Review roundup

July 27, 2017

Once again, a semi-regular attempt to catch up on reviews from other sources…

From BlueBirdBanter, a Blue Jays-centric site — this on Stacey May Fowles’ Baseball Life Advice: Loving the Game That Saved Me. Upshot: ” It is deeply human and relatable, even when dealing with uncomfortable situations which would be easier to gloss over.”

From the Baseball America site, this on Jay Jafee’s The Cooperstown Casebook: Who’s in the Baseball Hall of Fame, Who Should Be In, and Who Should Pack Their PlaquesThe upshot: “It is the most comprehensive, most enjoyable evaluation of the Hall of Fame since [Bill] James two decades earlier.” (Tom Hoffarth of the LA Daily News posted this interview with the author.)

From Red Reporter, a section of the SBNation family, this review of Tom Van Riper’s Cincinnati Red and Dodger Blue: Baseball’s Greatest Forgotten RivalryUpshot: “While this rivalry may not have had the longevity of some of the other well-known baseball rivalries, but [sic] a read-through of this book shows that it ranks up there with the best of them.”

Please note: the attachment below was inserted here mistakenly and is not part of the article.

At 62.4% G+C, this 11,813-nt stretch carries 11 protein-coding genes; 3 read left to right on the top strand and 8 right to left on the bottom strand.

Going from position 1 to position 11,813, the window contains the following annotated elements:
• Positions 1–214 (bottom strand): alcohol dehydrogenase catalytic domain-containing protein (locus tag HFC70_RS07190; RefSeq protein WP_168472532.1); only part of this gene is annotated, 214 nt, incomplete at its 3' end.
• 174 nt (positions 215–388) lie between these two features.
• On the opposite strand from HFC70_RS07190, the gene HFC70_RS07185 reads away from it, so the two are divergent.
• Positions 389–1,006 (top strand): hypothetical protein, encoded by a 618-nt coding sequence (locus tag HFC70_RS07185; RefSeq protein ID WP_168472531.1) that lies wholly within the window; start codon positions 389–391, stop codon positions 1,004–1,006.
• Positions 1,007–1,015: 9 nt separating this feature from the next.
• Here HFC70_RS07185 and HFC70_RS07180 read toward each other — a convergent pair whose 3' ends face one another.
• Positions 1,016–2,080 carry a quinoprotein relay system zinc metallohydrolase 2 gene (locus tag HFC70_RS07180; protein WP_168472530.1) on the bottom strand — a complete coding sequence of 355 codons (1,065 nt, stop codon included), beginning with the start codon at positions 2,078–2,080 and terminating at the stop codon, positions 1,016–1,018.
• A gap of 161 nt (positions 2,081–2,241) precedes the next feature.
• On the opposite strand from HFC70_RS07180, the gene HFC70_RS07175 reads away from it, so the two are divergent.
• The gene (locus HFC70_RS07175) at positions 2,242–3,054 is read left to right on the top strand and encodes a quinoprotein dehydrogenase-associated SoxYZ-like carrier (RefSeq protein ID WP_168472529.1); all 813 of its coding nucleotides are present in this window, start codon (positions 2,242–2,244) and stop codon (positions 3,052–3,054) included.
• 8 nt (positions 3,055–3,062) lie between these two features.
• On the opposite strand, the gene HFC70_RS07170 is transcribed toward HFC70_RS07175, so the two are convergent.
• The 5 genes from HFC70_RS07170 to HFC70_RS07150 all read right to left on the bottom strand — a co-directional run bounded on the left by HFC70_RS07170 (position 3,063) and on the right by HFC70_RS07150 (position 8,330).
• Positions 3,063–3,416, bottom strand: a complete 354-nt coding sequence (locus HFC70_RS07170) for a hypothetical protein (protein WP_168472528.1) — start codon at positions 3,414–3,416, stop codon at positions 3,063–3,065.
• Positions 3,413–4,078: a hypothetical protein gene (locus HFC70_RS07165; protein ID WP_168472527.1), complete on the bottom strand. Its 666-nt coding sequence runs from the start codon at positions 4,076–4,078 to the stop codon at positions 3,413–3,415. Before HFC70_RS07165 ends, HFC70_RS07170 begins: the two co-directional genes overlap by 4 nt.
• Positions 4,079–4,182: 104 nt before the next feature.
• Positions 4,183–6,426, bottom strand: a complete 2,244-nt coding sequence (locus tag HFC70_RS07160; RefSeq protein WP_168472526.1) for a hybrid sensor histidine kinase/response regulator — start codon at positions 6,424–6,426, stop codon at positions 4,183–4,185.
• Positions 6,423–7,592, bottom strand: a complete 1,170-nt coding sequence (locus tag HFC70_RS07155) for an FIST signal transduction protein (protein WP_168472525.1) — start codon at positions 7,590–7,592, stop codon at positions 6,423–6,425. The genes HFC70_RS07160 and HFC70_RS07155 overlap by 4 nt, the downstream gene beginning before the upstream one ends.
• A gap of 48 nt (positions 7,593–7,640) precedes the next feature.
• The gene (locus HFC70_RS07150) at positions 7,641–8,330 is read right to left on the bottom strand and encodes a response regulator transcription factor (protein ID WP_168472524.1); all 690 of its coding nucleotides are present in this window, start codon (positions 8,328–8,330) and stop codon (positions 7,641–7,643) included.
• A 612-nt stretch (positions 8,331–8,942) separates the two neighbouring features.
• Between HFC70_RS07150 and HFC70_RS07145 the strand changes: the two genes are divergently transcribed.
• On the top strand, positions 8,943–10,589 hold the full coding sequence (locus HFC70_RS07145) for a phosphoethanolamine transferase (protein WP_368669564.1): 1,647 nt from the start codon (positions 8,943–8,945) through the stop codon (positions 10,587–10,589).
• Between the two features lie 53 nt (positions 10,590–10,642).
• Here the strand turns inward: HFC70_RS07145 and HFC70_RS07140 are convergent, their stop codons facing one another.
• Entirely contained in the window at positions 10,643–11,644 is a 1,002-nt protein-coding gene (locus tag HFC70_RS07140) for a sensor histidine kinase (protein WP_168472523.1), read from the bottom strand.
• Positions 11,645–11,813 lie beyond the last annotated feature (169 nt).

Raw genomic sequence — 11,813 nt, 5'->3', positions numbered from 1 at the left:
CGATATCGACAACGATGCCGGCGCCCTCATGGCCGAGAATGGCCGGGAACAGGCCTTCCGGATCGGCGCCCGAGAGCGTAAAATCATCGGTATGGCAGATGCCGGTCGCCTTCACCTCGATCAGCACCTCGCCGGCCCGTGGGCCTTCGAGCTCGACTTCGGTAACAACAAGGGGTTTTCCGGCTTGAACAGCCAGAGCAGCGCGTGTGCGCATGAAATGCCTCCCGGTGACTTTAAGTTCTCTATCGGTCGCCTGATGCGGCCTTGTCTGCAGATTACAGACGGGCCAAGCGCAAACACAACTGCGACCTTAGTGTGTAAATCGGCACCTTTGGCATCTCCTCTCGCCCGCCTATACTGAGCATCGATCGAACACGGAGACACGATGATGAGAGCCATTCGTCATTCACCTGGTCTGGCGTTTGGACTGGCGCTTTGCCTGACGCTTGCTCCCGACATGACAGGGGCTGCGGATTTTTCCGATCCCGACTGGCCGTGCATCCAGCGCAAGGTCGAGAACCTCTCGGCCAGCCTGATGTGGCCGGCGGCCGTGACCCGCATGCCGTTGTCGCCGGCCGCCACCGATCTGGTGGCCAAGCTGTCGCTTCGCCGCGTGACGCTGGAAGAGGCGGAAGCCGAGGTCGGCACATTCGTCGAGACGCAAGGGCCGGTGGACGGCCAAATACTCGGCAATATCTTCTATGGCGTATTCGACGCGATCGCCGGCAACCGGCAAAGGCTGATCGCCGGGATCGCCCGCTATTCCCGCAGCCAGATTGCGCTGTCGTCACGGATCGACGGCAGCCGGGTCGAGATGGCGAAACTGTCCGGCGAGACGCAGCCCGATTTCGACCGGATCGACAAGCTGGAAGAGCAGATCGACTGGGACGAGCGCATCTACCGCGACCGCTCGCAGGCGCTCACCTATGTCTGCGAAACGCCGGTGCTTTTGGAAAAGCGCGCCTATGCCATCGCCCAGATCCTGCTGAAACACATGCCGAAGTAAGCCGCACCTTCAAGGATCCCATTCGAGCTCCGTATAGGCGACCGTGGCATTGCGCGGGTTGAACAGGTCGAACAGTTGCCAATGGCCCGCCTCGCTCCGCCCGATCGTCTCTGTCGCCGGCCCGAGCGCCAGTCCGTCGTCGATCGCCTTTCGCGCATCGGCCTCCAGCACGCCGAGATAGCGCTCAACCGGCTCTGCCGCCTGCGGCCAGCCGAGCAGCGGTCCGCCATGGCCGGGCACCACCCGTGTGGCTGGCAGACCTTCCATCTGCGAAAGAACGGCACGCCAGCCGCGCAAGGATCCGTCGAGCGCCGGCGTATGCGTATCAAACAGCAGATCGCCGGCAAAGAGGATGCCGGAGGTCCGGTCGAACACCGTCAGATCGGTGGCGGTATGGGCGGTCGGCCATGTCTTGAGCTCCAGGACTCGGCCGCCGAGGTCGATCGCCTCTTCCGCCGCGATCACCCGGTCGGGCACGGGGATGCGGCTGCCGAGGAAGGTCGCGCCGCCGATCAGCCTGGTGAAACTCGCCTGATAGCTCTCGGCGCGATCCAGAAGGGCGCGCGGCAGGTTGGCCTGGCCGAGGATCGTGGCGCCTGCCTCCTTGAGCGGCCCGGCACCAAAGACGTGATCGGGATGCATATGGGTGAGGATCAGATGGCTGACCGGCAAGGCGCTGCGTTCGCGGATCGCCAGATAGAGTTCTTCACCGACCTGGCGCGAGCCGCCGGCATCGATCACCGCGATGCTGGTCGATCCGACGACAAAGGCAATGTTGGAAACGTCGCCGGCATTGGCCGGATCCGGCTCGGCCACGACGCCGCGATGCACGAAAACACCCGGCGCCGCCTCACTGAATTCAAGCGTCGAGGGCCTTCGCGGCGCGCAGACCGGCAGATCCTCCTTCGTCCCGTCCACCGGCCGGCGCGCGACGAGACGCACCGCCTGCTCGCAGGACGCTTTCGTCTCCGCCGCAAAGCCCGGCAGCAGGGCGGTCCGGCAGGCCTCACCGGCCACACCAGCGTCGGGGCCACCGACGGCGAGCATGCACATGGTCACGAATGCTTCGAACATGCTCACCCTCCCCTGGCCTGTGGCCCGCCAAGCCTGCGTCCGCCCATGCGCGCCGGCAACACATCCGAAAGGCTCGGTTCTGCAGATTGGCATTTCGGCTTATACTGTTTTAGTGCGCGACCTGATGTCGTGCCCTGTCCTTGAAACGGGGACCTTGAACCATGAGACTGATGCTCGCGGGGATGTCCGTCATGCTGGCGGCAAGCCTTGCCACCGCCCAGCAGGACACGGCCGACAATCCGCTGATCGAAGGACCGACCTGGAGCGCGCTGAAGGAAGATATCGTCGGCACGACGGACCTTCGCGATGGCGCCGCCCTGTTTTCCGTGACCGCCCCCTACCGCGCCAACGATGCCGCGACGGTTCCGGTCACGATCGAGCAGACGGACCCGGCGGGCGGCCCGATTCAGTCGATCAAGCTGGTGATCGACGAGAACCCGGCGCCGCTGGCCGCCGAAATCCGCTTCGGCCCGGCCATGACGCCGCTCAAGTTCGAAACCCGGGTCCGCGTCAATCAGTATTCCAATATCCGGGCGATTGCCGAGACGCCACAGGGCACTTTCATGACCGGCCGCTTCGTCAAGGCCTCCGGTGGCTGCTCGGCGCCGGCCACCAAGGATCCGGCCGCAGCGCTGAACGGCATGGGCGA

From the Philadelphia Tribune, this review of William C. Kashatus’ Dick Allen, The Life and Times of a Baseball Immortal: An Illustrated Biography

From the NY Daily News, this review of Marty Appel’s Casey Stengel: Baseball’s Greatest CharacterUpshot: “Casey Stengel is a vivid, loving, deeply researched valentine to the greatest character in the history of baseball…”

From Baseball Reflections, this review of David Block’s Baseball before We Knew It: A Search for the Roots of the GameUpshot: “There are certainly times in the book that the text gets extremely dry. To get through it, the reader must be interested in the subject as it is a history, in some ways a text book, of baseball and we all remember from our schooling days that text books didn’t have the most exciting language. In Block’s defense, he did have a much more exciting subject to work with, and the dryness doesn’t run through the whole text. If nothing else, it’s also a handy reference book to have on hand as the argument of who, or what, created baseball is seemingly always just around the corner.”

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